We’ve talked a little bit about my experiences over the last year as an ENnies judge, but now the process (for me, at least) is over. The nominees have all been set; the voting has begun. At least one of the other judges this year has posted a series of really good posts about her experiences on the panel, and I think I would be remiss if I didn’t share a little bit about my own perspective, particularly because I’m hoping to be a judge again this year.
Although I’ve been a judge before, this year was by far the most rewarding experience I’ve had with the ENnies organization. Tony Law — the ENnies business manager — is a conscientious, enthusiastic guy who really cares about games — and of, course, the awards. Much of the “openness” of the process of the last few years is really Tony’s accomplishment. If you feel like you have much greater insight into what’s happening with the ENnies, thank Tony. Hans Cummings, the submissions coordinator, also did a bang-up job making sure we didn’t accidentally nominate something that was not technically eligible, and generally kept on us to ensure that we all saw the stuff we were supposed to see. If Tony is the great cheerleader for these awards, Hans is the coach making sure the game gets played right.
And then, of course, there are the judges. I had the great pleasure of working with Jody Kline, Matthew Muth, Kurt Wiegel, and Kat Boulware throughout the year. Each and every one of them were conscientious, dedicated, and passionate. When it came down to the wire, we had a few excellent debates about the merits of the various entries, and I think came up with a pretty darned good list of products for you to see. I think we all had a few personal favorites that didn’t make the final list (this has, I think, been a strong year for RPGs in general), but by and large the compromises we made were sensible, and I think helped ensure that we recognized a wide body of product from a lot of different publishers.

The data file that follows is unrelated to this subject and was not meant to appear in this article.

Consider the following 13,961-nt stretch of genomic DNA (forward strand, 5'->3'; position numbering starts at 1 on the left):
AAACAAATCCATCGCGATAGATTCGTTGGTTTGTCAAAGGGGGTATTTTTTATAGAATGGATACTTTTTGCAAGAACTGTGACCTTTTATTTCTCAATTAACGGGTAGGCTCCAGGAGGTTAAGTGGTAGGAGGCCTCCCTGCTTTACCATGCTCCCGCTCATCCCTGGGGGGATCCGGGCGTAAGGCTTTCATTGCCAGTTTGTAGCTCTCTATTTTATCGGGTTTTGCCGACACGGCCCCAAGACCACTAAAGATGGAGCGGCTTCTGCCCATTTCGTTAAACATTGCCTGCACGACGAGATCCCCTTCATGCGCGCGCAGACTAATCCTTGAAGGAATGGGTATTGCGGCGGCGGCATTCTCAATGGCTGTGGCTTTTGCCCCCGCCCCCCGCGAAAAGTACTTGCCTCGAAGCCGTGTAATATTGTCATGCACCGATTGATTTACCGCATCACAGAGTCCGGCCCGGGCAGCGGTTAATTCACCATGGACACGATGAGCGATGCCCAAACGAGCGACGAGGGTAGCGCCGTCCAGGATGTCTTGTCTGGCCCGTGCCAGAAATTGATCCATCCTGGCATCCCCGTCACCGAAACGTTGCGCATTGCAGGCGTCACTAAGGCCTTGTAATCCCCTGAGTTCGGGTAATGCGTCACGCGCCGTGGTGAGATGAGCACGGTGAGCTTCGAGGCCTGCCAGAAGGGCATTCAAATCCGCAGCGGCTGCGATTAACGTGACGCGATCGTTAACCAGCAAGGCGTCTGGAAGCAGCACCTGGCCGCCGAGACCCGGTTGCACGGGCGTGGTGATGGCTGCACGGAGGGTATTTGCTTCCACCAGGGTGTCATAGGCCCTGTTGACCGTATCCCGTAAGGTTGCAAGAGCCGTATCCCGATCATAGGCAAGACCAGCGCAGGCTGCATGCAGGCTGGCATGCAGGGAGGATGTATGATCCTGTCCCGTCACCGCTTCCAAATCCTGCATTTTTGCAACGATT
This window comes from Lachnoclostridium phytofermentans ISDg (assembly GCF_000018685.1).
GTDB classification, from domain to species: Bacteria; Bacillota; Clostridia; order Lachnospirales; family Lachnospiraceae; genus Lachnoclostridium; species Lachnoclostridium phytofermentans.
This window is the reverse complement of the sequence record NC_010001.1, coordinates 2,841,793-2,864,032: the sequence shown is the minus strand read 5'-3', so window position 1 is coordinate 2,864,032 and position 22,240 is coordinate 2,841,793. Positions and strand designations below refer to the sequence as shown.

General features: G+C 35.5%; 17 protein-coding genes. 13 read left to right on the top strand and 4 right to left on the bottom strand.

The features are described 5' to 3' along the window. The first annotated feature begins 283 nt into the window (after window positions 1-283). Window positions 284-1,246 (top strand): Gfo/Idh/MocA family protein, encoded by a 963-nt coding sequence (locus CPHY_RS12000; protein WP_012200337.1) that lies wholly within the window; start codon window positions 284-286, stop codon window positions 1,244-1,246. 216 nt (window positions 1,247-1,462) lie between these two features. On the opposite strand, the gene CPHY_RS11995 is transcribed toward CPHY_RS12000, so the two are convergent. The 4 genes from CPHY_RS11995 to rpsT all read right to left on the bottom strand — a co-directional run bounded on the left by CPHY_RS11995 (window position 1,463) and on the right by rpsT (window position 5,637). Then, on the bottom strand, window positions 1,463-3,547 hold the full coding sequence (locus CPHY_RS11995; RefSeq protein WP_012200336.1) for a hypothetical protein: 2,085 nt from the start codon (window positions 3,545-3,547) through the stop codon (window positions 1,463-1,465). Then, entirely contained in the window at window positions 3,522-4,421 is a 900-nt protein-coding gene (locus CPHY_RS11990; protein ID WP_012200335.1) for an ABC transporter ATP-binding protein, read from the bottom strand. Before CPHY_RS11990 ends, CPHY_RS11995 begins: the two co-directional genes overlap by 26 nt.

One thing that I suspect most people don’t know is how fluid the process of determining the nominations is, right up until the very end. Although the judges have nominal platforms, and we strive to play with as many of the entered games, adventures, and supplements (etc.) as we can, a lot of what we do decide is based on what we read. And for all the accusations we face of what “message” we are or aren’t trying to send, the stuff that gets nominated is — when it comes down to it — just a list of the stuff we liked best, collectively.
Of the hundreds of products entered, I had opportunity to use somewhere between 1/3 and 1/2 of the entries at the table (or behind the proverbial GM screen). In some cases, those are products that stood out and got nominations; in other cases, practical experience wore off some of the shine.
But they key here is that — by and large — much of our experience with these games is solitary (or at least separate). We try to play all these games, but we don’t play them together. That means, when we’re lobbying for our favorite products and/or horsetrading to ensure that a quality product gets the nomination we think it deserves, our experience with the game might not be universal. Furthermore, there are so many entered products that some of what we’re doing is triage. “Well, I thought this was a neat idea but it completely lost me in chapter 3. I guess I’ll set it aside and see if something else grabs me,” is, I think, a pretty common kind of thought process. And then we negotiate. We lobby. We cajole. We throw tantrums (not so much with the tantrums). Mostly, though, we talk. We have friendly conversations about what we like. And then we slowly pare down our lists, and (in our case, after an epic Google + hangout) arrive at a final list that maybe doesn’t have EVERYTHING we wanted as individuals on it, but does represent quality as the group sees it.